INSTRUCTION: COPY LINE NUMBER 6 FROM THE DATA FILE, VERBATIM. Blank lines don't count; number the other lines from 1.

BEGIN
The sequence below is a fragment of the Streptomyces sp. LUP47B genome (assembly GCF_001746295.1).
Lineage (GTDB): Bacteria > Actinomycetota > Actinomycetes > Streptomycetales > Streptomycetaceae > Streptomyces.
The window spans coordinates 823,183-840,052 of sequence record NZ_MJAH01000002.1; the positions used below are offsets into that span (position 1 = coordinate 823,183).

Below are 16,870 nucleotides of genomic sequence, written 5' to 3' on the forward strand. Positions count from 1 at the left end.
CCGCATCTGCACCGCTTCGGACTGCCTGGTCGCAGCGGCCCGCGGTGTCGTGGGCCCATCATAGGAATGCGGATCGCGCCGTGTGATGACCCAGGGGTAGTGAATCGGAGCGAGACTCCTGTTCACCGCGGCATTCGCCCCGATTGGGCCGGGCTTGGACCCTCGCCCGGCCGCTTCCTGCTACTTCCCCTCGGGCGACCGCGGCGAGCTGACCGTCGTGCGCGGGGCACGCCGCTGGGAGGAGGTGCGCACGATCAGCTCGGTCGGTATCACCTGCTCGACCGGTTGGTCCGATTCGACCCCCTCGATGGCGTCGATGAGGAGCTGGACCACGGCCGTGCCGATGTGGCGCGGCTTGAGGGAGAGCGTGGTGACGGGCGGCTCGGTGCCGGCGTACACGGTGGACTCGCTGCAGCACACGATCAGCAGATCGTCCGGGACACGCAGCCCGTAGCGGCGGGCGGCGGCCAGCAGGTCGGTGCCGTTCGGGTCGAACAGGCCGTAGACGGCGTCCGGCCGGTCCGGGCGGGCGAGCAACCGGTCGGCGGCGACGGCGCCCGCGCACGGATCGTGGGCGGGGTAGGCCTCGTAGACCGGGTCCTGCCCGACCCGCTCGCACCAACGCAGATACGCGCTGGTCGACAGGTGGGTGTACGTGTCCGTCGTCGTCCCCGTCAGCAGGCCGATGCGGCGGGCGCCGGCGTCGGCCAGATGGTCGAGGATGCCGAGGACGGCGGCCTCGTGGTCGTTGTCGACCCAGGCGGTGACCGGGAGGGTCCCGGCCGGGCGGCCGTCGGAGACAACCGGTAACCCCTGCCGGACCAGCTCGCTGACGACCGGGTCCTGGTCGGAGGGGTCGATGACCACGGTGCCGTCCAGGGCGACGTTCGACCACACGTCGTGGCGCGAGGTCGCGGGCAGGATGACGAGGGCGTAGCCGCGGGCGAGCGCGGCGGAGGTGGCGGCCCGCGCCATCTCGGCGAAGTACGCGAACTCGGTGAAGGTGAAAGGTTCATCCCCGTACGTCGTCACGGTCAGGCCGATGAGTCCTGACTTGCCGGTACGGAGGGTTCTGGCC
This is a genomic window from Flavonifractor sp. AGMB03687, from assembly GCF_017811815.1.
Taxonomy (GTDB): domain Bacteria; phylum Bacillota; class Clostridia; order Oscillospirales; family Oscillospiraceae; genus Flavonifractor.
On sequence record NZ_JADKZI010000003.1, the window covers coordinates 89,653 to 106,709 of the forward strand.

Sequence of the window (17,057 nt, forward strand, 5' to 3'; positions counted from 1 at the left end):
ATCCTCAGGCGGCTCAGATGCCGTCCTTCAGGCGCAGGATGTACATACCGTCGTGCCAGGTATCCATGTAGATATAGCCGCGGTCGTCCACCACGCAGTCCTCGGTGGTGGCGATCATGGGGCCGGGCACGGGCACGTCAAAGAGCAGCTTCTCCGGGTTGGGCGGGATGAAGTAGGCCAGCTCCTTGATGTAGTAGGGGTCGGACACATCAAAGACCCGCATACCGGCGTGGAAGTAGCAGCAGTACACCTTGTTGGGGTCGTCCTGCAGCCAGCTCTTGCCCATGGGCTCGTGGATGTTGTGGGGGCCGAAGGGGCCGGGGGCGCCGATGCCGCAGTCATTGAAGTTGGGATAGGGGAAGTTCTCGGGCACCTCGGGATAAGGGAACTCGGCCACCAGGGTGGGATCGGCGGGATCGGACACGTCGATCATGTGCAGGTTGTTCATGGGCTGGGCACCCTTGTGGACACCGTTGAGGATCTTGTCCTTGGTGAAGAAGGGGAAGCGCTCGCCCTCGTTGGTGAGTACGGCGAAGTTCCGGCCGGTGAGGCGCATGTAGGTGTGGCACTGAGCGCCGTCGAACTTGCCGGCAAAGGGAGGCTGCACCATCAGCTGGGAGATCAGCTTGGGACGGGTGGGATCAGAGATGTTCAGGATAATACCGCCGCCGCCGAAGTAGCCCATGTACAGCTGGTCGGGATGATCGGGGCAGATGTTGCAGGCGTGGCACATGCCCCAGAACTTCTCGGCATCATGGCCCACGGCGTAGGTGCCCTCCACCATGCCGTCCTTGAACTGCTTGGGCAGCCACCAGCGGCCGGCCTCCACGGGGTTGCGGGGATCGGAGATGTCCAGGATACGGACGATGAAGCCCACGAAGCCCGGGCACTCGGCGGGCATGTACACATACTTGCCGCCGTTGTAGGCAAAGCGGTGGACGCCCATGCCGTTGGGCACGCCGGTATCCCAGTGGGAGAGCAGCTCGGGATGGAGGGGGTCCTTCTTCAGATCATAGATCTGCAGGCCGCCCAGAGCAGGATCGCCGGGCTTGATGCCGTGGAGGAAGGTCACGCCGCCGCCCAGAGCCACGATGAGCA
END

This is a genomic window from Flavonifractor sp. AGMB03687, from assembly GCF_017811815.1.